Early Planer converted to Mill on vintage machinery site.
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  1. #1
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    Default Early Planer converted to Mill on vintage machinery site.

    I'm mentally not pulling up the name but from a Connecticut Manufacturer.

    Metal planer mill - US $1,995.00 (Rocky Mount, VA) | VintageMachinery.org

    The "oval" where a name might normally be found may be painted over, or simply removed.
    I'm thinking New Haven Manufacturing or their predecessor Scranton & Parshley.



    Joe in NH

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    I’ve seen a few of the planer / vertical mill conversions. What I’ve seen only one of is apparently a planer converted to a surface grinder. It’s in the Starrett museum in Athol. Grinding wheel has to be at least two feet diameter and six inches wide, IIRC. It was used to grind the blades for the early combination squares. Next time you’re down that way, take a look. Always an interesting visit, as I’m sure you know.

    John

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    Possibly a L.E. Osborn & Son planer as was brought up a while back. They were also a New Haven builder. This one looks later as it has much less ornamentation to the design.
    Scroll down this thread below.
    American machinist early machinery article

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    Leonard Brothers, New York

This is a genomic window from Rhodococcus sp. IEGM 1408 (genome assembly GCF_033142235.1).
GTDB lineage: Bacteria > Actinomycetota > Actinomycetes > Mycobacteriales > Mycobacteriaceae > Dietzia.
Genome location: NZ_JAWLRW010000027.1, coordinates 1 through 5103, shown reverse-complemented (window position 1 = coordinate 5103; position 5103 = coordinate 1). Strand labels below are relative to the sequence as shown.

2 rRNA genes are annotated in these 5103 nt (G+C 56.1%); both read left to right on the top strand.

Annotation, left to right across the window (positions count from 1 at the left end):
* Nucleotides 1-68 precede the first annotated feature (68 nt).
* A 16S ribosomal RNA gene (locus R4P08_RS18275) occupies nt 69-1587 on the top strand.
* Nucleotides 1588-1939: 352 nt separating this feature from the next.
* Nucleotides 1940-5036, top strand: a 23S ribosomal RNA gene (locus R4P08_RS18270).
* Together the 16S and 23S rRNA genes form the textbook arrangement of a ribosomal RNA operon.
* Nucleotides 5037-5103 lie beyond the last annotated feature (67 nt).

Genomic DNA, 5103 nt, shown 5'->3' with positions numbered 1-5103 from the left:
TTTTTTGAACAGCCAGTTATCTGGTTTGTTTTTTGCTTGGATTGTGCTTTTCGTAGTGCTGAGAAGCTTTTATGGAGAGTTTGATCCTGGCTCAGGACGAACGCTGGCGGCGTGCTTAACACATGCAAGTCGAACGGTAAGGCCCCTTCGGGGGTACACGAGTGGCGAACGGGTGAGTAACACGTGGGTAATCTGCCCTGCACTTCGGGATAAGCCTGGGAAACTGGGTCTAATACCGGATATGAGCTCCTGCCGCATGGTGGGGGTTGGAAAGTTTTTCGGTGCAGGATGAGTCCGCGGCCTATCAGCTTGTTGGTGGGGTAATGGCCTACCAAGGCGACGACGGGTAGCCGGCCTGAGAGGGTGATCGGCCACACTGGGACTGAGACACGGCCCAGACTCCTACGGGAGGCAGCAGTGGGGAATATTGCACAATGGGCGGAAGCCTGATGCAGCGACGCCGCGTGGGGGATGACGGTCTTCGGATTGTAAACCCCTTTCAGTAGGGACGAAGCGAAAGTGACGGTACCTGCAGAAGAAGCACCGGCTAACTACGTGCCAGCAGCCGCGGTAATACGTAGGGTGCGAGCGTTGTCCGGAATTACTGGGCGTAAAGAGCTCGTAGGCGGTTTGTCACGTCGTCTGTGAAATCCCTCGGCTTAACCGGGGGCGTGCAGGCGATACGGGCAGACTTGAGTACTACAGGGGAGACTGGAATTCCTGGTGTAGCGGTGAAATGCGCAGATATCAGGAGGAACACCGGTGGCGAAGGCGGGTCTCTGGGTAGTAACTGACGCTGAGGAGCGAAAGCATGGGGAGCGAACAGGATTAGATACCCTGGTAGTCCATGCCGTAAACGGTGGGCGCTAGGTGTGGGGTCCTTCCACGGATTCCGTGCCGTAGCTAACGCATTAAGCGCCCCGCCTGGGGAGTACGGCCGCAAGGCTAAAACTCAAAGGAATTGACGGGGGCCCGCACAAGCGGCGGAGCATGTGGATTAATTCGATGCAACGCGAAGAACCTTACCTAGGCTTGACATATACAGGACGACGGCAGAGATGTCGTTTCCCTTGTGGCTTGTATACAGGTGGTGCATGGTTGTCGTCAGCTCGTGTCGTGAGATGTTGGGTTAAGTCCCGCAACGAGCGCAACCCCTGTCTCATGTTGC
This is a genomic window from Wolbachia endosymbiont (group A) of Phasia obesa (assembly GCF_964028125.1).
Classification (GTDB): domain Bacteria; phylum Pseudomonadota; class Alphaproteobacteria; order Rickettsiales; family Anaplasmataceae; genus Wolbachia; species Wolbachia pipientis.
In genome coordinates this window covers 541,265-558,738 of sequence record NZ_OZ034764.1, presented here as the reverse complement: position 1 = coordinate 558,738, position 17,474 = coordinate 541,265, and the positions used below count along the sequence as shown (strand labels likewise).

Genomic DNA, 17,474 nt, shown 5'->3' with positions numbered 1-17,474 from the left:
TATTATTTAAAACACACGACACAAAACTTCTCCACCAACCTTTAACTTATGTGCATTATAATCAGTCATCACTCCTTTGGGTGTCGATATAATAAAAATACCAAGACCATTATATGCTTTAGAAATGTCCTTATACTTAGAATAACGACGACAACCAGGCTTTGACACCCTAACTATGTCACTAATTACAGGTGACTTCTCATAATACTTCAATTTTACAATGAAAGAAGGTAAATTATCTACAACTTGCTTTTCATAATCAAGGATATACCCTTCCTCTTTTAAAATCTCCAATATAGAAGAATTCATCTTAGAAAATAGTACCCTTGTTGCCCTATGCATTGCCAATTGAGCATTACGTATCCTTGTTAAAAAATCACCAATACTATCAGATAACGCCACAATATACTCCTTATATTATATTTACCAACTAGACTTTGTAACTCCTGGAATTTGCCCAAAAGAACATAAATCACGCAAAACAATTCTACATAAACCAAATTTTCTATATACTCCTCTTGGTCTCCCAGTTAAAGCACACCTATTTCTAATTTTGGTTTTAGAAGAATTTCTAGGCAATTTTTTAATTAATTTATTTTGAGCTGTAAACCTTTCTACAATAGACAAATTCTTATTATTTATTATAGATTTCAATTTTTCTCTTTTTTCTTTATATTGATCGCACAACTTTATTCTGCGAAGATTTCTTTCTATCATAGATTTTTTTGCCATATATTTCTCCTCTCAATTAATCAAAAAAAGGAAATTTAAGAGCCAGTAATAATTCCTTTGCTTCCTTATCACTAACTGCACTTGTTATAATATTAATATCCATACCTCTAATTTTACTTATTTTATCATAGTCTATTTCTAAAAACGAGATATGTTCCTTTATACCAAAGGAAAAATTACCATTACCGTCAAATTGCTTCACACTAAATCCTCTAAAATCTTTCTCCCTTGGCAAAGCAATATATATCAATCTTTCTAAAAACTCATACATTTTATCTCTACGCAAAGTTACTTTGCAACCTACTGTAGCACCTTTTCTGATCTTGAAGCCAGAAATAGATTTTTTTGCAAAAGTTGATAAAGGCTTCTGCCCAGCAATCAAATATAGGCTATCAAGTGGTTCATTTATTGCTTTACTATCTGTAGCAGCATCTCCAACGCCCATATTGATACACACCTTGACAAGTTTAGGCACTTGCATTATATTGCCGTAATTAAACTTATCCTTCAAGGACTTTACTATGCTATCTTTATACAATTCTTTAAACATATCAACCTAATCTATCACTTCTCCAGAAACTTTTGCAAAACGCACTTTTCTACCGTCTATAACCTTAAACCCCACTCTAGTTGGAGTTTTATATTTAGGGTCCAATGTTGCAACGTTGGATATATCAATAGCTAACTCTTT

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    I like that retractable way cover mechanism. I wonder if that's original or someone else's bright idea?

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    I've seen that way cover laid out in a book.

    Which is not to say a previous owner was not the one who sent that tip in to American Machinist Magazine. 😆

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    Joe is not far off.
    It is a Parmele, Mix & Co., New Haven planer from about the late 1870's, almost 1880.
    It is not the original Parmele, Mix & Co.
    Originally it was Parmele & Mix. Andrew Y. Parmele (1819-1897) and William B. Mix (1827-1885). They started about 1852.
    In 1855 they became Parmele, Mix & Co., with George B. Woodruff coming in as a partner.
    Sometime between 1858 and 1860 they ceased operation.
    Andrew Parmele went to work for New Haven Mfg. Co. in 1872 as an assistant superintendent and stayed there until he retired around 1892.

    This new Parmele, Mix & Co. was a Joint Stock Company owned by New Haven Mfg. Co. and was shut down around 1880.
    A Parmele, Mix & Co. planer from an 1880 sellers catalog.

    Rob
    Attached Thumbnails Attached Thumbnails osborn-1880-1-2-.jpg   parmelee-mix-co.-1880-1.jpg   parmelee-mix-co.-1880-2.jpg   parmelee-mix-co.-1880-3.jpg   parmelee-mix-co.-1880-4.jpg  


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    jd-summerlee-thudson.jpg

    Here's a different spin on an old planer. Converted to a vertical borer, with the aid of an old lathe headstock. On display at Summerlee Museum of Industrial Life, Scotland.

    Not for precision work! It was used for turning dished ends for boilers at Thomas Hudson's Sheepford boiler works.


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